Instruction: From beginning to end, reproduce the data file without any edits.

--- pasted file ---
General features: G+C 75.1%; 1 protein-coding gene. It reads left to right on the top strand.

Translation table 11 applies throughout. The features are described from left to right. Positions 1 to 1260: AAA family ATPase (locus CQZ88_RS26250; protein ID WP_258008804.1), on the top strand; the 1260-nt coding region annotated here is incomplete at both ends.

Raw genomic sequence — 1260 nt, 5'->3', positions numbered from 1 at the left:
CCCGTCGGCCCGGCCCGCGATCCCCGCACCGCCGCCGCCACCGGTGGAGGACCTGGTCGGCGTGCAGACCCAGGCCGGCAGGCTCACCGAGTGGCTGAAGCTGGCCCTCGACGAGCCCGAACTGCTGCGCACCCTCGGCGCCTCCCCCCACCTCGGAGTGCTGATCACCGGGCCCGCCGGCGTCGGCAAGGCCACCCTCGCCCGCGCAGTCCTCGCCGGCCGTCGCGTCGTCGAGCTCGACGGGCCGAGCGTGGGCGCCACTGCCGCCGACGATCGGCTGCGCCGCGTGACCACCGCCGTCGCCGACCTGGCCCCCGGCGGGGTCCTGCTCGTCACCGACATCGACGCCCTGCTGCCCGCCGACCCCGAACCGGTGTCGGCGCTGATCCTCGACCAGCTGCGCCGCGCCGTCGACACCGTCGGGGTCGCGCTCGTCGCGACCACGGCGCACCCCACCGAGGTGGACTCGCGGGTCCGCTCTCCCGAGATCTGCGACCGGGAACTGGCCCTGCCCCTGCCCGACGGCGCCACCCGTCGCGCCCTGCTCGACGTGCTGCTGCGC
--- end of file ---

General features: G+C 75.1%; 1 protein-coding gene. It reads left to right on the top strand.

Translation table 11 applies throughout. The features are described from left to right. Positions 1 to 1260: AAA family ATPase (locus CQZ88_RS26250; protein ID WP_258008804.1), on the top strand; the 1260-nt coding region annotated here is incomplete at both ends.

Raw genomic sequence — 1260 nt, 5'->3', positions numbered from 1 at the left:
CCCGTCGGCCCGGCCCGCGATCCCCGCACCGCCGCCGCCACCGGTGGAGGACCTGGTCGGCGTGCAGACCCAGGCCGGCAGGCTCACCGAGTGGCTGAAGCTGGCCCTCGACGAGCCCGAACTGCTGCGCACCCTCGGCGCCTCCCCCCACCTCGGAGTGCTGATCACCGGGCCCGCCGGCGTCGGCAAGGCCACCCTCGCCCGCGCAGTCCTCGCCGGCCGTCGCGTCGTCGAGCTCGACGGGCCGAGCGTGGGCGCCACTGCCGCCGACGATCGGCTGCGCCGCGTGACCACCGCCGTCGCCGACCTGGCCCCCGGCGGGGTCCTGCTCGTCACCGACATCGACGCCCTGCTGCCCGCCGACCCCGAACCGGTGTCGGCGCTGATCCTCGACCAGCTGCGCCGCGCCGTCGACACCGTCGGGGTCGCGCTCGTCGCGACCACGGCGCACCCCACCGAGGTGGACTCGCGGGTCCGCTCTCCCGAGATCTGCGACCGGGAACTGGCCCTGCCCCTGCCCGACGGCGCCACCCGTCGCGCCCTGCTCGACGTGCTGCTGCGC